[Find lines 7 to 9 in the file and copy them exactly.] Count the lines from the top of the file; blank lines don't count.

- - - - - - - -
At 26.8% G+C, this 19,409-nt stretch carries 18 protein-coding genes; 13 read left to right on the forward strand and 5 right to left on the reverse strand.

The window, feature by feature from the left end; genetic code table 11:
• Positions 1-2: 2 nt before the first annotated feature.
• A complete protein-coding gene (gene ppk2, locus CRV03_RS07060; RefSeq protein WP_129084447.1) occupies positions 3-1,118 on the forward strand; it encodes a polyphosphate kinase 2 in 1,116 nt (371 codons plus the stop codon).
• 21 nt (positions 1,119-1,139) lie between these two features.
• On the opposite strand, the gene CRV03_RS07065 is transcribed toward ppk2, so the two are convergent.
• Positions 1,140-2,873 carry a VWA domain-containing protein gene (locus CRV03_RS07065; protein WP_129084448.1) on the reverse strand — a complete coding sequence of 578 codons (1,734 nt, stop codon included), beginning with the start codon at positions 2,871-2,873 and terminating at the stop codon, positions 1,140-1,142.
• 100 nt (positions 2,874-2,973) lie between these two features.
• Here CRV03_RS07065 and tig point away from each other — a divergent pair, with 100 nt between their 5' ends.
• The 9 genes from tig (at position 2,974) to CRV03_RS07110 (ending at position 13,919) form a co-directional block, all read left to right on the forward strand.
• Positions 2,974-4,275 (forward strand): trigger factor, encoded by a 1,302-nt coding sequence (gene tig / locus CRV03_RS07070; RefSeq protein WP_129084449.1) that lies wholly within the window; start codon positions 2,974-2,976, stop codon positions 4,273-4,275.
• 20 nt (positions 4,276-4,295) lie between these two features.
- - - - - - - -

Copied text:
• Positions 1,140-2,873 carry a VWA domain-containing protein gene (locus CRV03_RS07065; protein WP_129084448.1) on the reverse strand — a complete coding sequence of 578 codons (1,734 nt, stop codon included), beginning with the start codon at positions 2,871-2,873 and terminating at the stop codon, positions 1,140-1,142.
• 100 nt (positions 2,874-2,973) lie between these two features.
• Here CRV03_RS07065 and tig point away from each other — a divergent pair, with 100 nt between their 5' ends.